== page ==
Emerging Tactics and Strategies
While the emphasis of the US and NATO strategy is to prevent AQ from finding a safe haven, from where it can plan attacks against the West. In actuality, AQ and its affiliates are relying less on safe havens and more on simply exploiting the chaos and vacuum created by weak or collapsing regimes. These governments are operating under the dual pressures of viral war against terror and Arab Spring.
One of the key challenges in this regard is that while these nations are being expected to control the situation within, they have minimal influence over the instability in the surrounding neighborhood. As noted previously by PoliTact, this has put the nation-state structure under considerable pressure.
The conflicts of Iraq, Afghanistan, Libya, Syria, Mali, Yemen etc., did not remain within the confines of these countries. One of the reasons for this being that AQ, with the help of its affiliates, has operated across borders. Overtime, to confront this, the response did the same, with the area of operation for the drones and Special Forces spanning the whole region.
The Nature of AQ Associates
It has thus become critical to understand the nature of these AQ affiliates. In a majority of the cases, the associates are mostly local extremist and militant organizations, with local grievances and ambitions. They usually have their own religious, nationalistic and political agendas that further complicate the ground reality. In return for their cooperation, AQ turns a blind eye to their activities. Similarly, these associate organizations use the cover of AQ for their benefit. However, the cross-pollination amongst extremists groups has produced disastrous results. Consider, for example, the interplay of AQ and TTP, Haqqani network and LeT.
Working through a network of local extremist and jihadi organizations has several strategic benefits for AQ. Firstly it gives them a reach and penetration that is impossible otherwise. AQ members simply embed themselves and can go undetected for quite a while. Secondly, it gives AQ sustainability.
When AQ members feel threatened, they migrate to other less hostile areas of incubation.
Meanwhile, the local affiliates provide the continuity in the absence of direct supervision. As NATO moves its attention based on shifting threats, it too depends on regional allies to keep a check on local affiliates of AQ. The nut result is that while NATO and US may move on, the conflicts still simmer while producing economic drain at a time when no one can afford it.
To counter this conglomeration of extremists, the efforts are to separate the local and more moderate extremists from the hardened AQ linked ones that have regional and global ambitions.
The application of this model in the Afghanistan-Pakistan region has proven to be difficult, as it has in Syria and Iraq, and remains a work in progress.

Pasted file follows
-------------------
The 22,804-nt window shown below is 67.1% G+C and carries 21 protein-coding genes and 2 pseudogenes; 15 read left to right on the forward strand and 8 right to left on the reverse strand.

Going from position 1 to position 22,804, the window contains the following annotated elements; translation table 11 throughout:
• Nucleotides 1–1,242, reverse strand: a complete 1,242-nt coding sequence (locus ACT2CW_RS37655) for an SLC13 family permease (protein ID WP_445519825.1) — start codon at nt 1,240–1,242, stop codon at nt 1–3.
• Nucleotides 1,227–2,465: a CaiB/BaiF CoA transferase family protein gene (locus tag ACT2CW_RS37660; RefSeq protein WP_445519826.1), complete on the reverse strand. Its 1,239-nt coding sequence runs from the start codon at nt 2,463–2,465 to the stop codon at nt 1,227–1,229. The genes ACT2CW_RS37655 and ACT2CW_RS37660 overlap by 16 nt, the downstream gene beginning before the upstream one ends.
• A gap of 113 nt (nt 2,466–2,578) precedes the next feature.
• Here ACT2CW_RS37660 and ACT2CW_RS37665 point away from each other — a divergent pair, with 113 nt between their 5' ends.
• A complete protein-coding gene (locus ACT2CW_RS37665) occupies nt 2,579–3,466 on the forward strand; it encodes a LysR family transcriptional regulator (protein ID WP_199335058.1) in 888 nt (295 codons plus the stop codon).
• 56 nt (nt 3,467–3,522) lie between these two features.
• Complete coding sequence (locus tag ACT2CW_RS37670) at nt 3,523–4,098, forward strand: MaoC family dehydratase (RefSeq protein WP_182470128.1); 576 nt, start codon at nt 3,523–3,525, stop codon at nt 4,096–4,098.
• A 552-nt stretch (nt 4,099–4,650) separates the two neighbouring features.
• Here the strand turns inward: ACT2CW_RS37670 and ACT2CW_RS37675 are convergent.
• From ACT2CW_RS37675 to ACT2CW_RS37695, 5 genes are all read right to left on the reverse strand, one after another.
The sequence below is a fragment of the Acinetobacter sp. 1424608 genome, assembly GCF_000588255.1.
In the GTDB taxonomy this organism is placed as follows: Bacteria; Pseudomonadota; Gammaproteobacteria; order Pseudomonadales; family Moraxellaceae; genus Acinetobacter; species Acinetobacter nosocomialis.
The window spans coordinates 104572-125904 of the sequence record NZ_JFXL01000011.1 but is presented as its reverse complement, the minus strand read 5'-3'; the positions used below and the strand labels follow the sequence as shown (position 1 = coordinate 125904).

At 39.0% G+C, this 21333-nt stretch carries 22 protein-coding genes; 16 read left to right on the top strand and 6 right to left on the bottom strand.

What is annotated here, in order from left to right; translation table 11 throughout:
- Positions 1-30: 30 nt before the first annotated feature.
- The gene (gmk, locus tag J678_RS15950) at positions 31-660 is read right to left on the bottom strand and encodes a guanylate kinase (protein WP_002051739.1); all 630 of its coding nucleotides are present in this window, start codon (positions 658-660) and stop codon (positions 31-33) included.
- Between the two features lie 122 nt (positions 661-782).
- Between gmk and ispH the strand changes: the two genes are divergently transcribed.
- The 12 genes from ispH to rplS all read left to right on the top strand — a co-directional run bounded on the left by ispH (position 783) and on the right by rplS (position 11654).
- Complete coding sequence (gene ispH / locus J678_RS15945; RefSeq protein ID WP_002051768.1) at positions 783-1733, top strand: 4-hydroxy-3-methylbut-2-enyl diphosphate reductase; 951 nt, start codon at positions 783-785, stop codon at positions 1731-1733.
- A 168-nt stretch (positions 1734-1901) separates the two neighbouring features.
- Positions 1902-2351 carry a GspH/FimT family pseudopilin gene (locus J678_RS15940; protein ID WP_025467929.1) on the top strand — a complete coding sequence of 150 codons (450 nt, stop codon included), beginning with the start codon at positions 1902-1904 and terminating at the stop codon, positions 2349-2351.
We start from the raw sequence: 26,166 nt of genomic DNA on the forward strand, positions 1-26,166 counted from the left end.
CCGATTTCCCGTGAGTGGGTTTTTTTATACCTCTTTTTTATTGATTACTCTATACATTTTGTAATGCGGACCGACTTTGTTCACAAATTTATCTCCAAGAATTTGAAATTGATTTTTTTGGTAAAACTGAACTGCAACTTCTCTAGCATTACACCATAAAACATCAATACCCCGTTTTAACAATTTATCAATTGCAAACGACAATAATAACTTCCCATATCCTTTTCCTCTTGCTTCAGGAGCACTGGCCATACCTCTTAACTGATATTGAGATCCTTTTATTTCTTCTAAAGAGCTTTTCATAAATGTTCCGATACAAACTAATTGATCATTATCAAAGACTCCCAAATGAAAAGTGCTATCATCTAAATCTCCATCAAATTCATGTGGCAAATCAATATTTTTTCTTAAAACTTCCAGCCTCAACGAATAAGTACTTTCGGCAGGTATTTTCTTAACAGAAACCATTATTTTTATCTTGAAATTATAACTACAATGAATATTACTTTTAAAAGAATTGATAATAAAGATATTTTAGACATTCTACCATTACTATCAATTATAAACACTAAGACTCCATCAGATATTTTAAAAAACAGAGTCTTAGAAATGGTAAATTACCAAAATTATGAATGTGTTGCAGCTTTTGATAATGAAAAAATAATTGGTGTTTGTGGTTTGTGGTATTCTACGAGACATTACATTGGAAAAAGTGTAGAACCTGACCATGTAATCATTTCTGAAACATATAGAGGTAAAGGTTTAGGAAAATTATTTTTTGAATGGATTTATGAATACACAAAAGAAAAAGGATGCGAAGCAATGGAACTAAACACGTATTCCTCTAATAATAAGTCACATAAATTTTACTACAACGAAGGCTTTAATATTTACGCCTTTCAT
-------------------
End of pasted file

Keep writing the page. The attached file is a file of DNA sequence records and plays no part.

Even before the war against extremists got initiated and the Arab revolts spread, many states impacted by the above phenomena’s were also inflicted by separatist movements of one form or the other. Most of these were the byproduct of how new states were crafted at the end of World War II. In a majority of the cases, AQ has stayed away from such nationalist oriented insurgencies.
On the other hand, in the unfolding Arab revolts, the West usually sides with the liberal anti-regime and moderate Islamists that accept democratic norms, and not necessarily the separatists. This is obviously is a difficult balance to maintain and may change in the future depending on the nature of global politics.
As the state structures crumble under the triple pressures of war on terror, Arab revolt, and separatist movements, AQ and associates are striving to fill the vacuum and create new flash points. This is in turn is creating even more opportunities for Western intervention when they can hardly afford them.
For example, to prevent the region from further instability, France intervened directly in its former colony Mali by sending troops. It also conducted air raids against extremists, reportedly using the airspace of neighboring Algeria in the process. As a reaction, AQ linked Islamic militants took over an Algerian Amenas gas field last year, which is located near its border with Libya. The jumbled operation conducted by Algerian forces to take back the gas field caused the death of about 24 hostages, including foreigners. The situation has raised French resolve to increase military presence in the region. So, the action-reaction cycle continues through out the region.
In the next article, the focus will shift to understanding the response from the regions impacted by extremism, and how that is getting intertwined with the regional and global power tussles.